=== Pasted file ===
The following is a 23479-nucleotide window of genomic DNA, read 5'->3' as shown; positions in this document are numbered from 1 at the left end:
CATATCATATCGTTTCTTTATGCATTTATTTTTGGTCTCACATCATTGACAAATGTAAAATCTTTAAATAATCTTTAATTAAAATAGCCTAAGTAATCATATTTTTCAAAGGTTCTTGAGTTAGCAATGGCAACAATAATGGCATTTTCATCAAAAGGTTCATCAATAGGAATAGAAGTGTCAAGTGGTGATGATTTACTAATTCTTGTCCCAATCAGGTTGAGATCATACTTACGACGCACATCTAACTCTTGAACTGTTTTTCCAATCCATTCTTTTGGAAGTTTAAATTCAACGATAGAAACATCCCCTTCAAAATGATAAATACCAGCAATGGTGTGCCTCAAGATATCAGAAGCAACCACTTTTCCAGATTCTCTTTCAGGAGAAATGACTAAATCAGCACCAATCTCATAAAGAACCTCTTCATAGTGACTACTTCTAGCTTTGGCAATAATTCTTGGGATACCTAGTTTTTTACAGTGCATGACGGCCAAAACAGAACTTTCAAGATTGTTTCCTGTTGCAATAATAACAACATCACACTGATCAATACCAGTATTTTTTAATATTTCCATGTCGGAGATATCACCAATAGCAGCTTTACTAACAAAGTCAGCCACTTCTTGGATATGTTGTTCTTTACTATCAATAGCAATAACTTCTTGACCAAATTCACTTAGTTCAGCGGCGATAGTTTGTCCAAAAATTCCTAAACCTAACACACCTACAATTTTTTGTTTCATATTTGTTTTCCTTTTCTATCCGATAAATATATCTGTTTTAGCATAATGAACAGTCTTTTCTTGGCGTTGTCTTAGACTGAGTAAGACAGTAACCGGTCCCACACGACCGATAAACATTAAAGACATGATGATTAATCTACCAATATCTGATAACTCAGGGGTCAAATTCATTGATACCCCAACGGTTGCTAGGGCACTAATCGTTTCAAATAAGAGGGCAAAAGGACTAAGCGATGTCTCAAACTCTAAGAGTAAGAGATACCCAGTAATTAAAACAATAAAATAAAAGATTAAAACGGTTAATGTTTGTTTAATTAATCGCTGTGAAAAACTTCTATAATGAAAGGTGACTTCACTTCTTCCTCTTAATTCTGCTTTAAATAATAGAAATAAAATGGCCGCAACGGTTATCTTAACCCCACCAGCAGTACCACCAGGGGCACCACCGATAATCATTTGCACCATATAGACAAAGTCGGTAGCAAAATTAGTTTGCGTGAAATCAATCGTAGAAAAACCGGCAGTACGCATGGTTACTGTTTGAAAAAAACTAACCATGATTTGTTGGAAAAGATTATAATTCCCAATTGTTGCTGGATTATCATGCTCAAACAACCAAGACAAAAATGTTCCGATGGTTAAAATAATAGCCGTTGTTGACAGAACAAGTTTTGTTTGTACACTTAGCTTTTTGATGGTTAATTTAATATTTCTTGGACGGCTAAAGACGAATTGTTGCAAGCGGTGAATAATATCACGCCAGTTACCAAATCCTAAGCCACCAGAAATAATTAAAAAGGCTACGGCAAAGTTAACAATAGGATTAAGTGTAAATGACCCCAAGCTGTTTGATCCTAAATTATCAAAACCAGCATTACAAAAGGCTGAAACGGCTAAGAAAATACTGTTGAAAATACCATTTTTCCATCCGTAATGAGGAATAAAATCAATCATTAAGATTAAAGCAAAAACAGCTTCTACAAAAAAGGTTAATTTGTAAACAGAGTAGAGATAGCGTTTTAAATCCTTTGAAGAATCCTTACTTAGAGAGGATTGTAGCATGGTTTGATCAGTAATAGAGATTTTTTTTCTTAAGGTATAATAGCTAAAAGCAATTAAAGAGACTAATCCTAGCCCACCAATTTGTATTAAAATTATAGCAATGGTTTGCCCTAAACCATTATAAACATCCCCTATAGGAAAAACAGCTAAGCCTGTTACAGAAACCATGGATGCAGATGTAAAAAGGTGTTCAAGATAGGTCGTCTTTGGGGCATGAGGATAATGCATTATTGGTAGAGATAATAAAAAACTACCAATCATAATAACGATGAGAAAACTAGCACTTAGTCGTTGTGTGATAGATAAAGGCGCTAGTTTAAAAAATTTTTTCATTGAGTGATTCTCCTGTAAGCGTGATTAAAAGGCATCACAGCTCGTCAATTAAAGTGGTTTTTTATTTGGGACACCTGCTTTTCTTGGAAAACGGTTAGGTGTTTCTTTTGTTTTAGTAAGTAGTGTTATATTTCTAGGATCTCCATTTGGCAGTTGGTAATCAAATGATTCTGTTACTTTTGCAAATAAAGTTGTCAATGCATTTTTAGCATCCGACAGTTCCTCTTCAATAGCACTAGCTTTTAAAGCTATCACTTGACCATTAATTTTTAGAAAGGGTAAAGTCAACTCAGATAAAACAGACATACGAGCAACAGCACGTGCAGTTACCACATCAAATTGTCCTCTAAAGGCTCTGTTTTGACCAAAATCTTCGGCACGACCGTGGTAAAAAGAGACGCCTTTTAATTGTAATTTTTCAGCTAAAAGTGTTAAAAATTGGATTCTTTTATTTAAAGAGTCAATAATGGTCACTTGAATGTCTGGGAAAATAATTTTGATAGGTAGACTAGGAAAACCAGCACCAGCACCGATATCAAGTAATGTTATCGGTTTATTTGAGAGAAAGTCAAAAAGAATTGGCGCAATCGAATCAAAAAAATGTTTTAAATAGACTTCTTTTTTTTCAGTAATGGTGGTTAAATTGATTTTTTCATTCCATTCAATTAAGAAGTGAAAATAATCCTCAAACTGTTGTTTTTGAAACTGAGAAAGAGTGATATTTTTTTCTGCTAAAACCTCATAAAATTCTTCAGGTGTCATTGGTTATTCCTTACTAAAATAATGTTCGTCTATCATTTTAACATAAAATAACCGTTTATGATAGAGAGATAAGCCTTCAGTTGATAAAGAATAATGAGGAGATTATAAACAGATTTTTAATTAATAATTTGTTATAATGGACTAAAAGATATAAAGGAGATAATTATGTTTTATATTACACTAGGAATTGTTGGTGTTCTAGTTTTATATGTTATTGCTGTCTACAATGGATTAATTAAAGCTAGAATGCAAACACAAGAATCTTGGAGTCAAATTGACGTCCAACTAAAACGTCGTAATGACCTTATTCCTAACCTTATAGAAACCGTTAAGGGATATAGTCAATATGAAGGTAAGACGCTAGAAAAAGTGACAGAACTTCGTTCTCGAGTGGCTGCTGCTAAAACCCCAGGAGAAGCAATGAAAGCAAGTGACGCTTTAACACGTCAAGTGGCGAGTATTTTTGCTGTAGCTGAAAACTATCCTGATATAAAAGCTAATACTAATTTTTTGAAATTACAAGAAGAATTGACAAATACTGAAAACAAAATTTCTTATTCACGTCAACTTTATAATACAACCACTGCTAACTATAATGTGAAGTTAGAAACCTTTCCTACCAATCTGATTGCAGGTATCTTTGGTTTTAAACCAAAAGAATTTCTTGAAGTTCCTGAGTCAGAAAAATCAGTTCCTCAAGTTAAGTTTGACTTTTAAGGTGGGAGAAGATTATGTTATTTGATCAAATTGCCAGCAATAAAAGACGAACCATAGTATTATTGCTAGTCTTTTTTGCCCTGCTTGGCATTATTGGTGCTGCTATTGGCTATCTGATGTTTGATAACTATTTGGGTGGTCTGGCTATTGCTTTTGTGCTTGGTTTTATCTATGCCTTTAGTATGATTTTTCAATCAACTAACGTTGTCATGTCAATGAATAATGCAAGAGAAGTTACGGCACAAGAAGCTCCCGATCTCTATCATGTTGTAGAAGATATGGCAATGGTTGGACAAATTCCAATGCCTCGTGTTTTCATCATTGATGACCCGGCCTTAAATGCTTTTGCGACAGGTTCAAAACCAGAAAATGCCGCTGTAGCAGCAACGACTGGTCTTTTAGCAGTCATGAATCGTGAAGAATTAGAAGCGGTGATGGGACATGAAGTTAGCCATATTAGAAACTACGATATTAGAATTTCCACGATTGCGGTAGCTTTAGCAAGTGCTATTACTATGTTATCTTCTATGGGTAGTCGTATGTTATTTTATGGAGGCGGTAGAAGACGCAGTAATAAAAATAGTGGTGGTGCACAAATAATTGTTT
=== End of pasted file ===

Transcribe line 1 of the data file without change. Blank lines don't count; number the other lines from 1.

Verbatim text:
The following is a 23479-nucleotide window of genomic DNA, read 5'->3' as shown; positions in this document are numbered from 1 at the left end: